So does that mean more blue skies, sunshine and good times? Well, maybe. But when the environment is concerned, things aren’t always that simple.
Shenhua Group’s new upgrades mean the annual emission of dust, SO2 (sulfur dioxide) and NOx (nitrogen oxide) in the north will go down by 84 percent, 71 percent and 83 percent respectively. The upgrades have taken 3 years and have cost the company 2.35 billion yuan. However, when you’re sitting in a gas chamber it’s hard to empathize with a state-owned coal-power house’s financial plight. Read the whole article here.
After the strain of a polluted and freezing cold winter, it’s about time someone gave your tangled locks a good seeing to. We headed over to Catherine de France to check out their keratin protein treatment to see if it could tame our stressed-out hair. We were led into a dimly lit room where an assistant was tasked with applying shampoo and administering a scalp massage while the mellowing voice of Billie Holiday emanated from the speakers. Back in the salon seat, another technician paints the keratin solution over each strand of hair. The process takes about 10 minutes, which is a good opportunity to catch up on celebrity gossip courtesy of the many English-language fashion magazines (just like the salons at home). After the wait, our hair was blow-dried and straightened to within an inch of its life, but instead of them looking over-processed, the result was dazzling—our strands glowed and were silky smooth to touch. The treatment is supposed to last three months and, if you care for it correctly, the result is shinier, smoother, and thicker hair for much longer than a typical treatment would last. Catherine recommends doing the treatment before the summer starts, so you won’t have to scout out a salon on your vacation (you know, after the heat tries to kill it dead). The treatment costs from RMB2,000-3,000 depending on hair length. Read the whole review here.
Sometimes Chinese can be a nightmare. But you have a whole summer ahead of you, why not try to catch up a little on your mandarin language skills? Here are six useful online tools to get your Chinese from mamahuhu to chaojiwudi:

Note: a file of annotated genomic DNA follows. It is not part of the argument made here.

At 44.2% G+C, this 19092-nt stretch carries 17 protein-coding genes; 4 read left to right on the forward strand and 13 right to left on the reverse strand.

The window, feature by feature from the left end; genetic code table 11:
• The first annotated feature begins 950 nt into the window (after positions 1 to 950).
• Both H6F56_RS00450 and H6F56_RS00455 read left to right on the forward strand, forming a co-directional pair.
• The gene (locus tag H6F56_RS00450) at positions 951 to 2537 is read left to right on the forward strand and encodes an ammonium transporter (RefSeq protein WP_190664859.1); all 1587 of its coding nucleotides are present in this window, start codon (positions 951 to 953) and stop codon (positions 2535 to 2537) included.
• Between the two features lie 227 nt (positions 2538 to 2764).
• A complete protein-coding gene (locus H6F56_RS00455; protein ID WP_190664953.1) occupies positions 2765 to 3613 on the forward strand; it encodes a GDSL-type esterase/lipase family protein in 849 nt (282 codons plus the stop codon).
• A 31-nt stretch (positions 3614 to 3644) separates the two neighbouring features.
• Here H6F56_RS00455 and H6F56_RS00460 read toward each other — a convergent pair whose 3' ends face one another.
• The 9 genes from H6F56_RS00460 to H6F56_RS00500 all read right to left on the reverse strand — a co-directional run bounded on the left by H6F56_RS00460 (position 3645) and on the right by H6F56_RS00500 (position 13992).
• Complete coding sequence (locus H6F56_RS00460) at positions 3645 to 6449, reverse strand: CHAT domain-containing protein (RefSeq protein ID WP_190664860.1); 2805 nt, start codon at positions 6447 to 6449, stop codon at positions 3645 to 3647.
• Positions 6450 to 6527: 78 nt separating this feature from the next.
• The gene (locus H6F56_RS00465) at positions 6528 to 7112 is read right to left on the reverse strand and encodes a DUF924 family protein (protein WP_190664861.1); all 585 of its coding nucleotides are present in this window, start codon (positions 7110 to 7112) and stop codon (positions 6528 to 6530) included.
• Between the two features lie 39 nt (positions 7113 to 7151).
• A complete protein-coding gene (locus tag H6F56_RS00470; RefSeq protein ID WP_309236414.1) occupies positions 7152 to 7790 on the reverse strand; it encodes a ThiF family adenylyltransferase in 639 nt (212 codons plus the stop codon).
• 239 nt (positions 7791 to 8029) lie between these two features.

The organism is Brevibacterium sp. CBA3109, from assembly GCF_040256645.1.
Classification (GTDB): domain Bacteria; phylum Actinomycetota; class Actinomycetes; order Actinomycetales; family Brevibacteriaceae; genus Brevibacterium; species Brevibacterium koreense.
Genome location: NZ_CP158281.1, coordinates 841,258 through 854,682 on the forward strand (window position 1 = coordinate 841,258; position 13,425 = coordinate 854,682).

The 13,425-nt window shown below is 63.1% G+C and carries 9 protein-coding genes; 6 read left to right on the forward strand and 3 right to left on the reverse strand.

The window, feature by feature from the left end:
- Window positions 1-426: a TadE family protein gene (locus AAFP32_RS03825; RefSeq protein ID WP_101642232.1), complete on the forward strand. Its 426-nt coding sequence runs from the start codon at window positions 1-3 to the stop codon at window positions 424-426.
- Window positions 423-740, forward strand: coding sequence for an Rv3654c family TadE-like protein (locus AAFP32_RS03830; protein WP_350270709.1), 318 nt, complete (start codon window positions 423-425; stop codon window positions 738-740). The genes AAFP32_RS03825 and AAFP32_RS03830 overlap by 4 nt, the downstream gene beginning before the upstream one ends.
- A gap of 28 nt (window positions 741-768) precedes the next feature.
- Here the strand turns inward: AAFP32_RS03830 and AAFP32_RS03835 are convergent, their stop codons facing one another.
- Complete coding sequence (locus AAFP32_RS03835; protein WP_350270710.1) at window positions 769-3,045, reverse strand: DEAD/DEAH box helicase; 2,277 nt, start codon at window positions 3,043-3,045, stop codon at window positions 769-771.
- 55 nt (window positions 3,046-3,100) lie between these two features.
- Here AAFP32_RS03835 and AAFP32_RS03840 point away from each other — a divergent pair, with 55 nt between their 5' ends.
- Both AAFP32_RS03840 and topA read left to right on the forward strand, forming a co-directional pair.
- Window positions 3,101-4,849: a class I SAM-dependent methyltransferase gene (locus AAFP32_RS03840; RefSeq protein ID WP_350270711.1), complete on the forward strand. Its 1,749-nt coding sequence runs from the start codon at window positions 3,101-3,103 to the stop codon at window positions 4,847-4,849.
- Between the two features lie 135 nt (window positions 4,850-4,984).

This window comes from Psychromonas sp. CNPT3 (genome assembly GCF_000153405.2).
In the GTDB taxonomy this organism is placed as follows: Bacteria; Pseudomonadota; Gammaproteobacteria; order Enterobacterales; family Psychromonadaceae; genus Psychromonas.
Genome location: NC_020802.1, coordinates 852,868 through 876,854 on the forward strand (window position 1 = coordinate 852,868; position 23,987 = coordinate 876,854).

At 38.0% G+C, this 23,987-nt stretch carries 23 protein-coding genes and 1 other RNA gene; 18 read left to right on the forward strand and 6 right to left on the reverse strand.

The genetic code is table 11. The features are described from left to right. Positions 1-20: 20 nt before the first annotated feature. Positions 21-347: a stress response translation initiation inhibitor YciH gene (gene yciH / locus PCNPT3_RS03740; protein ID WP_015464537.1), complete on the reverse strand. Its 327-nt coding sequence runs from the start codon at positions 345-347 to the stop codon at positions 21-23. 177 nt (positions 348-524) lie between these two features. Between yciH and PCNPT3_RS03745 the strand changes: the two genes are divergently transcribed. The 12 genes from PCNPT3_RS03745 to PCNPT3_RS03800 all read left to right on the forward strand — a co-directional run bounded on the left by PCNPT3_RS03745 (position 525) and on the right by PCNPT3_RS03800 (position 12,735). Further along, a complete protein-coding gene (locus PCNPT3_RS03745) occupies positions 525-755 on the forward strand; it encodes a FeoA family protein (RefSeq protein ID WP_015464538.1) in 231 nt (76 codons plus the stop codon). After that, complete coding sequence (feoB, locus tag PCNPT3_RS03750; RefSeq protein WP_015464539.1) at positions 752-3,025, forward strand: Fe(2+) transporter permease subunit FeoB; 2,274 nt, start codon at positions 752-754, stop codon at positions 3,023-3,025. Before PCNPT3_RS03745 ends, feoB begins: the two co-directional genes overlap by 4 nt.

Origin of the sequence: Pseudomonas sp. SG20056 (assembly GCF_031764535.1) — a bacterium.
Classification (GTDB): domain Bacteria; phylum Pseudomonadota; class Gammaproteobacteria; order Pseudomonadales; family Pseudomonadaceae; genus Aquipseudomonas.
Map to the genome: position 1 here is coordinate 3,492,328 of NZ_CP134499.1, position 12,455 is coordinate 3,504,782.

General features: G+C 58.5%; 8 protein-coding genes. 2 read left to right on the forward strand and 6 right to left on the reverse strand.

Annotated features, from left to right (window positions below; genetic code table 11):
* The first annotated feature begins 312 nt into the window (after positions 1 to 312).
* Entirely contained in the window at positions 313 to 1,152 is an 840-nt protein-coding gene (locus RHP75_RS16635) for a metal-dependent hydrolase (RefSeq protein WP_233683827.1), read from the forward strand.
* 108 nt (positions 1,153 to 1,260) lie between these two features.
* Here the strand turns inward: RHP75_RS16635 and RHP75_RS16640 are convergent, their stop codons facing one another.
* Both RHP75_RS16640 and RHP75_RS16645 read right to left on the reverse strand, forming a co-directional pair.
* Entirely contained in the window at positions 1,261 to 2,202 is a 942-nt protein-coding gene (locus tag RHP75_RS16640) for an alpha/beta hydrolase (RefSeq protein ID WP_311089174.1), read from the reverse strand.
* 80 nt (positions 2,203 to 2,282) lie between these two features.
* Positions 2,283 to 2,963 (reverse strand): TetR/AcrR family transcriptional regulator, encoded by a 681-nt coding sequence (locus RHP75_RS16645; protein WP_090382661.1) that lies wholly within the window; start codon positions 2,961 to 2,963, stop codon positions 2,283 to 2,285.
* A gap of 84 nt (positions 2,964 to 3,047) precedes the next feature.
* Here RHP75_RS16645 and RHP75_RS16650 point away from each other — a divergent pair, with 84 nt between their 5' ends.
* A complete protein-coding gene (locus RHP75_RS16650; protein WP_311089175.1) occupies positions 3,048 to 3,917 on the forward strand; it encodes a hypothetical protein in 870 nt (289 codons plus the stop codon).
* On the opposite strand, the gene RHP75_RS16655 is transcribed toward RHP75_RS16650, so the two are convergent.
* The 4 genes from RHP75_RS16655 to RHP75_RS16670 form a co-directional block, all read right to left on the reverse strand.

ChinesePod (depicted in the article’s title image)
Chinesepod has Chinese lessons that work. Chinesepod’s podcasts consists of a short sketch which the two hosts disect – explaining the new vocabulary and cultural concepts in depth. The sketches are fun, quirky and you’re bound to relate if you live in China. A personal favorite is an episode called the “DVD Ploy”, a lesson all about netflix-and-chilling China-style. Levels range from beginninger to advanced and members get a free trial for a month after they subscribe. After that, classes cost RMB90 per month and RMB195 per month for Premium. It sucks that it’s not free, but if you’re dedicated to learning Chinese, Chinesepod is worth the price tag. Read the whole article here.
The first thing I notice about Amy Li is her elegant style and beaming smile. She tells me to have a seat while she finishes a conversation with some friends. I sit down in a corner and flip through a menu.
It’s lunch time at Pak Pak and the restaurant is packed, the zesty smell of Thai curry rolls over to me in waves. The seats are leather and the décor is composed of a lively palette of greens, blues and browns. When Li comes over to me, I realize she is dressed in a similar color scheme. She also seems incredibly happy here.
Li soon explains why the restaurant resembles her so closely, “Pak Pak is just a representation of my inner world,” she says. “The restaurant is a little society … I want people to see the inner world that is inside of me.”
Li already owned Susu, a gorgeous Vietnamese restaurant located deep within the hutongs; her restaurant mini empire now includes two branches of Pak Pak, one in the CBD, the other in Wangjing. I ask Li how this all started—and it was clear that the road here has been a long one. Read the whole article here.